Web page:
As always, the Jets enter a season draped in uncertainty. They have a coach already on the hot seat, a general manager ready to can him, and a young quarterback who’s a few wind-swept throws from being plucked from the lineup.
Nobody is expecting the return of CJ2K. Even if he shows a mild improvement this season, Johnson should provide a boost to a team that had some wacky rushing stats in 2013.
Rex Ryan says it’s time for the New York Jets to improve as a team as they prepare for the start of training camp practices.
The two-time Pro Bowler will add depth to a loaded D-line that includes Muhammad Wilkerson and reigning Defensive Rookie of the Year Sheldon Richardson.
Rex Ryan knows a false start to the season could end his tenure long before Week 17. Mike Tannenbaum and the rest of his yes-men can’t save his skin now.
If last week’s declaration that David Harris is the most underrated player in the NFL is any indication, Rex Ryan will be as bombastic as ever this season — mostly because he’s right.
“I look forward to the old-school aspects of training camp. It’s just us. We’re trudging through the challenging days together and we’re going to come together as a team.”
What would training camp be without Rex Ryan shooting off at the mouth? Love him or hate him, he’s always good for a bold statement every, oh, day or so.
The New York Jets are doing away with paper tickets for season ticket holders, while offering those fans a rewards plan for showing up regularly and behaving properly.
As the Jets head to Cortland for training camp this week, questions abound related to the specifics of general manager John Idzik’s offseason retooling. For instance, is Eric Decker really a No. 1 receiver? And where did all the corners go?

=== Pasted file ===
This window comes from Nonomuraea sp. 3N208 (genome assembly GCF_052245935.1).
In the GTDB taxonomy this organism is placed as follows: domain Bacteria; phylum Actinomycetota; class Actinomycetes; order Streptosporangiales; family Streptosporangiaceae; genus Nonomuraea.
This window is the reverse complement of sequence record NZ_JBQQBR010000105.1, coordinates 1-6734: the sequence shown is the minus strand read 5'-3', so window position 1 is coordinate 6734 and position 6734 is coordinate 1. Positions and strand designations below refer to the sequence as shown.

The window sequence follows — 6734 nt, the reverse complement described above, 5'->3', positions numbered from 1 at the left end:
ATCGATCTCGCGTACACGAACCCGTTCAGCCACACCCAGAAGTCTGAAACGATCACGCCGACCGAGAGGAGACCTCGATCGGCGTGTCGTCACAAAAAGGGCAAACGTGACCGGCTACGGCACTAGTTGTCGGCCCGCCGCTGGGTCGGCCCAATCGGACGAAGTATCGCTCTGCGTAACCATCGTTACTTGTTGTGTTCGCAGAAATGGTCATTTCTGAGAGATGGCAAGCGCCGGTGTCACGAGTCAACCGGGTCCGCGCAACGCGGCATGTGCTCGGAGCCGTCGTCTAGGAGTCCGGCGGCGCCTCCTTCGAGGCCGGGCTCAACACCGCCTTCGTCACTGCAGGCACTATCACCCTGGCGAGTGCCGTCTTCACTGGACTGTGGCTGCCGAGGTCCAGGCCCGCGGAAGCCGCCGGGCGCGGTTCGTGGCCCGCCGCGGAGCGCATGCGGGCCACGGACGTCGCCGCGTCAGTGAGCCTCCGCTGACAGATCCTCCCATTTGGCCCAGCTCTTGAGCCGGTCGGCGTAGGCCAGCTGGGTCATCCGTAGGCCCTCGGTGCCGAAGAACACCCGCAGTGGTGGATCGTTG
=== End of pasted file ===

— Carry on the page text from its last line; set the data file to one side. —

Rex Ryan’s job could be in jeopardy if the Jets fail to make the playoffs for the fourth straight year. But he doesn’t think that’ll be an issue. Neither do his players.
A backup QB — albeit an ultra-popular one — was tops in jerseys sold. There was a Manning, but it wasn’t Eli. The 10th best-seller didn’t even belong to a player.
Rex Ryan often gets singled out for what is perceived as an over-the-top cockiness. DeMario Davis simply calls what his coach has confidence — and says it’s something the Jets have to a man.
Since the glory days of Broadway Joe, finding a franchise quarterback has been an elusive and often frustrating undertaking for a team that has rarely had a dominant player at the position.
Rex Ryan is no longer the emasculated head coach of the Jets, neutered by the talk of being fired. The guns are blazing and he’s a little cocky again – though he likely would call it confidence. Either way, his team will need him that way.
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